The Cleveland Clinic Heart Center:

The Cleveland Clinic Heart Center is a leader in the innovation and care of heart disease. The commitment of our Heart Center doctors and scientists to the prevention and cure of heart disease has led to the result of innovative care, better outcomes, and improved quality of life for heart patients.


 A closer Look at Current and Future Innovations and Their Implications for our Profession


The combination of new knowledge, new technology, and new wisdom about lifestyle and personal choices will continue to shape our approach to cardiovascular disease over the next year and beyond.

Our recent discovery that three genes in the thrombospondin family are linked to premature heart attack is an example of how genomics may allow us to create predictive models for susceptibility, prevention and improved management.

Advances in pharmacogenomics are leading us into an era of truly personalized medicine, with therapeutics that target individual vulnerabilities to cardiovascular disease. Proteomics and the task of identifying all the proteins in the body is more complex, but the result may be the development of new therapeutics able to mimic the effect of proteins that inhibit and even reverse the development of atherosclerotic plaque. Such an agent, ApoA-I Milano/phospholipid complex, demonstrated a statistically significant regression of atherosclerosis in a recent Cleveland Clinic-led Phase II clinical trial.

We must support more aggressive solutions to the epidemics of obesity and diabetes, and address the sedentary lifestyle that is a crucial contributing factor to heart disease. Obesity has now superseded smoking as the nation’s leading public health challenge. It is not unreasonable to expect medical professionals at all levels to set the example for patients in diet and habit, and the food options we offer or implicitly endorse. Fast-food purveyors and food manufacturers, in general, need to remove transfats and markedly reduce saturated fats as constituents; restaurants and other eating establishments need to broaden their menu choices to prioritize healthy alternatives. Insurers and employers should reward individuals who make beneficial lifestyle changes, such as losing weight, adopting a regular, intensive exercise program or quitting smoking.

New imaging choices — from CT scanning to intravascular ultrasound — are transforming cardiac catheterization. Coronary angiography is giving way to the helical CT scan, which can not only detect the calcium deposits associated with atherosclerotic plaque, but is able to identify potentially unstable non- calcified plaque within the arterial wall (Combined with cardiac MRI, it will be possible in the near term to develop a full roadmap for treatment, improving pre-revascularization planning and making diagnosis less invasive.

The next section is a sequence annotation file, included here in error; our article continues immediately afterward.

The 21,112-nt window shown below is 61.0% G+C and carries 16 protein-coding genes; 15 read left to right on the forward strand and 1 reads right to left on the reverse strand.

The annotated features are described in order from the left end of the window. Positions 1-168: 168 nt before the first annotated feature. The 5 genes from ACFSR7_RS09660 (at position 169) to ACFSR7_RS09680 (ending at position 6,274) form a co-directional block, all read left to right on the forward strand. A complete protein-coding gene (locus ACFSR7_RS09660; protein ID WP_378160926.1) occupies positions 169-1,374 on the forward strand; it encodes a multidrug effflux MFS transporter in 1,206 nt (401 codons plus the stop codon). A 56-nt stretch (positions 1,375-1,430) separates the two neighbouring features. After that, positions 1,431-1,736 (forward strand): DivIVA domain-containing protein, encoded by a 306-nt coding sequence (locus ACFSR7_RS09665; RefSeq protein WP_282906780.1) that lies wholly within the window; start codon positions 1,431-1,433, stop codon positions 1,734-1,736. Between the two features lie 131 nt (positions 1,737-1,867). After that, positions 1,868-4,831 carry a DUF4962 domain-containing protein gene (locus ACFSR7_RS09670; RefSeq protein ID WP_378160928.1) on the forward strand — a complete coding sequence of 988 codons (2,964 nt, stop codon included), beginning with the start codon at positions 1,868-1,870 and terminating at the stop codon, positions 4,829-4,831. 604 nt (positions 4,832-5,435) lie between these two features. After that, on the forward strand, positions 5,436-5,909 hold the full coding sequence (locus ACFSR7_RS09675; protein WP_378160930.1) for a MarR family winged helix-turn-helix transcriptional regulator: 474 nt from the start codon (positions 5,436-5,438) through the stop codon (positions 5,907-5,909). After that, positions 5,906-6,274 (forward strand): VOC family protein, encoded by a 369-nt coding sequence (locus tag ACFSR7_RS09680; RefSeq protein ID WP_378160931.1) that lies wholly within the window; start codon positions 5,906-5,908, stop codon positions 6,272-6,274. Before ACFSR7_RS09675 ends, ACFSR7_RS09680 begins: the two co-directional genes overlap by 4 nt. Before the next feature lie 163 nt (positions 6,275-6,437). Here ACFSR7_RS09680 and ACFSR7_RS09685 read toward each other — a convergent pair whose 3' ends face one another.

Finally, the conclusive implication of inflammation in the development of coronary artery disease is generating new approaches to detection and prevention. This reinforces the role of aspirin and statins in primary and secondary prevention, and indicates the necessity for Creactive protein (CRP) testing for all patients at intermediate or high risk of cardiovascular disease. Recent Cleveland Clinic Heart Center research on patients undergoing percutaneous coronary intervention found that pre-treating patients with high CRP levels with the antithrombotic agent clopidogrel decreased the rate of myocardial infarction or death for those with CRP levels in the highest quartile. This indicates a clinical role for measuring CRP prior to interventional procedures and targeting medical therapies accordingly. With the growing body of research knowledge on the role of inflammation, we can look forward to a new generation of drugs and lifestyle recommendations specifically targeting inflammation in coronary artery disease and rhythm disturbances.

The Cleveland Clinic Heart Center will continue to be at the forefront of these and other advances in heart care. We are pleased to share our interests and knowledge with you through Cardiac Consult, and we thank you for your collegiality and many referrals over the years.

Eric J. Topol, M.D., Chairman,
Cardiovascular Medicine